Navigating FDA’s regulatory enforcement strategies is paramount to successfully marketing health and medical products for COVID‑19—especially since the pandemic has dominated FDA’s enforcement activity this year. Understanding the patterns and principles behind FDA’s efforts can provide the insight product manufacturers need to avoid FDA enforcement and let companies know what to expect if they do become the target of enforcement action. To do just that, MoFo’s product regulatory team has tracked and analyzed these enforcement efforts against COVID-19 products to bring you this year‑end guide.
Triggering FDA Enforcement
The COVID-19 pandemic has not significantly changed the scope of FDA’s regulatory authority. The agency regulates drugs and medical devices: instruments or substances intended for use in the diagnosis, cure, mitigation, treatment, or prevention of a disease or condition. Any product that makes these drug or device claims is subject to FDA’s regulatory authority.
Indeed, product manufacturers most commonly trigger FDA scrutiny by making an unauthorized COVID-19 claim in product advertising or labeling. For example, FDA has taken enforcement action against products claiming to:
- Provide any type of COVID-19 testing;
- “Treat” or “fight” COVID-19 or “inhibit” the virus;
- “Prevent” or “reduce the risk” of contracting COVID-19; or
- Treat or reverse bodily symptoms caused by COVID-19.
Even suggesting these claims, such as using a “#coronavirus” hashtag on social media for a disinfectant spray, can trigger enforcement.
Common Enforcement Actions
FDA generally uses one of two regulatory devices to remove dangerous or unauthorized COVID-19 products from the market.
In most circumstances, FDA takes enforcement action by issuing a warning letter to the manufacturer detailing violations of the Food, Drug, and Cosmetics Act. To date, FDA has issued over 140 warning letters to manufacturers of products like test kits, homeopathic drug products, disinfectant sprays, and various devices that claim to test for or treat COVID-19. FDA publishes these letters and maintains them in a list of “fraudulent” COVID-19 products. The Federal Trade Commission may also sign onto these letters because claiming that a product can prevent, treat, or cure disease without competent and reliable scientific evidence also violates the FTC Act.
Warning letters may require that a manufacturer remove impermissible product claims or take an unapproved product off the market altogether. FDA also demands expedited corrective action for COVID-19 products. Whereas general warning letter recipients typically have 15 business days to respond, COVID-19 product manufacturers have only 48 hours to describe the corrective steps they have taken to correct violations.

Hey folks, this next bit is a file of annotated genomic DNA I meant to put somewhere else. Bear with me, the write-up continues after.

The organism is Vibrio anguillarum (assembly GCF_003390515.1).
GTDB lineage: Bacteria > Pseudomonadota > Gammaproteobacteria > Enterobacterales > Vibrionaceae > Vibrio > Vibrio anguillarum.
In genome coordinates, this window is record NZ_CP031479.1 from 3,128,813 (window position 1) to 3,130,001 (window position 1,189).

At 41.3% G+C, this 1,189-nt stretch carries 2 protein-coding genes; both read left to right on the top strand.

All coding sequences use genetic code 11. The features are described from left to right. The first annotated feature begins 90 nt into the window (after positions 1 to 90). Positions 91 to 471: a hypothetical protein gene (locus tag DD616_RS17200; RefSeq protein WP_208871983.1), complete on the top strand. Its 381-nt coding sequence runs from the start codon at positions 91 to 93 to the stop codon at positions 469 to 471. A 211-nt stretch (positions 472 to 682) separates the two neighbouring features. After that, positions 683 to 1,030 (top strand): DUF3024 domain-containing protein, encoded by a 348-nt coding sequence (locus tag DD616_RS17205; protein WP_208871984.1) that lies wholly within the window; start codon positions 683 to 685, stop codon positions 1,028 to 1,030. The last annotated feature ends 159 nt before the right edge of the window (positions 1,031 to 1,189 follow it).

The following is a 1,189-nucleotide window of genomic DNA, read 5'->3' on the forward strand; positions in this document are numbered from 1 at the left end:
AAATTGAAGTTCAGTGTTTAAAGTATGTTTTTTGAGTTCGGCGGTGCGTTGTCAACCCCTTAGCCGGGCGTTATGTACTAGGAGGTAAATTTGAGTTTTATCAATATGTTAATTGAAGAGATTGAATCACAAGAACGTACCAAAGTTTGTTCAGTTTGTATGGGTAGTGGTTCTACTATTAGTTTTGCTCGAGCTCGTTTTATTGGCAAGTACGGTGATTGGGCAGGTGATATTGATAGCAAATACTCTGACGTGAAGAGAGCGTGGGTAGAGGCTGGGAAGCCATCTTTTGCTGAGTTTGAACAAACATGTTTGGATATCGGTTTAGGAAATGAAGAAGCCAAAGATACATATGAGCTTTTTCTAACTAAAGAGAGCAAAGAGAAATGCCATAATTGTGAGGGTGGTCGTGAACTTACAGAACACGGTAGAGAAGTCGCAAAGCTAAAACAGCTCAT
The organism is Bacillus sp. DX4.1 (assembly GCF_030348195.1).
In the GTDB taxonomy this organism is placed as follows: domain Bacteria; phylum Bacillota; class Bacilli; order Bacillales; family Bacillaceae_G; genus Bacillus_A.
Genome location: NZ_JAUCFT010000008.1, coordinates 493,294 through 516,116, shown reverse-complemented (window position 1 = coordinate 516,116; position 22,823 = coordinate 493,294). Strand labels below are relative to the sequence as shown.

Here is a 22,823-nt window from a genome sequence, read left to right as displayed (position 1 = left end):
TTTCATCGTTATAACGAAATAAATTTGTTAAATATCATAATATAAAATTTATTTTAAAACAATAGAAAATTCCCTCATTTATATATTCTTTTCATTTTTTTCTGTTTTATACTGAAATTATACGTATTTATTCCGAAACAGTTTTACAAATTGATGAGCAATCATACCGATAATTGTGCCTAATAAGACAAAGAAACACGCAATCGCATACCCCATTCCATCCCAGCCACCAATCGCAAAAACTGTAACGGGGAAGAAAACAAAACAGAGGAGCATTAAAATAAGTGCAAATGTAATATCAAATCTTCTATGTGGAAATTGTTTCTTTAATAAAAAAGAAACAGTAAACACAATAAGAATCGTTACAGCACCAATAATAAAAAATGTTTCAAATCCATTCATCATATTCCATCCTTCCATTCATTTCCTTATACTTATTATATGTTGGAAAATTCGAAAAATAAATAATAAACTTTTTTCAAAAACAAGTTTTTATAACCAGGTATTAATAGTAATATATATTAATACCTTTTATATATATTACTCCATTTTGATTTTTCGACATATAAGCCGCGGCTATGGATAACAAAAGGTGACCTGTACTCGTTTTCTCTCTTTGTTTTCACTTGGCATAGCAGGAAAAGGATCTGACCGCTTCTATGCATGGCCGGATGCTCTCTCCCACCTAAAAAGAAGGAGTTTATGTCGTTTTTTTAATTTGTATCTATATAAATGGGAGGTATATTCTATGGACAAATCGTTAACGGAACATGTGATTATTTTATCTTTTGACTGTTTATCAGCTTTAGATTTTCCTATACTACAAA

Failure to comply with a warning letter can lead to swift judicial intervention. In April, FDA and FTC issued a warning letter to a seller of “Miracle Mineral Solution,” a dangerous chlorine dioxide product touted as a COVID-19 cure. The seller refused to remove the product from the market. Within 10 days of the warning letter, a federal court issued a temporary restraining order against the seller, and later a permanent injunction against selling or distributing the misbranded products. The individual defendants have been charged with conspiracy to defraud the United States, conspiracy to violate the FDCA, and criminal contempt.
When a defective or potentially harmful product has already been sold to consumers and patients, FDA may ask a manufacturer to recall the product. A great example of this is FDA’s activity on hand sanitizers. Since shortages began early in 2020, hand sanitizer products have flooded the market to keep up with soaring demand. Some of these products include dangerous, prohibited ingredients like methanol and 1‑propanol instead of or in addition to the generally permitted ethanol or isopropyl alcohol. FDA has been working extensively to test the many sanitizers on the market and remove those that pose harm to consumers.
FDA has identified over 220 products on a do-not-use list of hand sanitizers, but has faced difficulty getting manufacturers to comply with its efforts to recall these products. While it has authority to issue mandatory recalls for dangerous biologics and medical devices, FDA does not have authority to forcibly recall over-the-counter drugs like hand sanitizer. Newly proposed legislation would vest FDA with that power so it would not need to rely on manufacturer cooperation to get dangerous drugs off store shelves.
FDA is currently able to prevent some these products, many of which are imported from Mexico, from entering the country by issuing an import alert for certain brands of sanitizers. Products on this list imported from abroad cannot pass through customs into the U.S., a restriction that serves as a reminder of FDA’s leverage over manufacturers that import goods from abroad.
We have reported on FDA’s unique abbreviated approval pathways for various COVID-19 products designed to encourage production and decrease time-to-market. In contrast to the innovative solutions the agency has deployed in product review and approval, the agency has continued to use its tried‑and‑true methods on the enforcement side. Warning letters and product recalls remain the primary weapons in FDA’s arsenal for unapproved treatment claims for COVID-19, but FDA is enforcing its policies more aggressively in relation to COVID‑19. Companies must take swifter compliance measures, and FDA will turn to more drastic actions like judicial intervention and import detention if those measures are inadequate.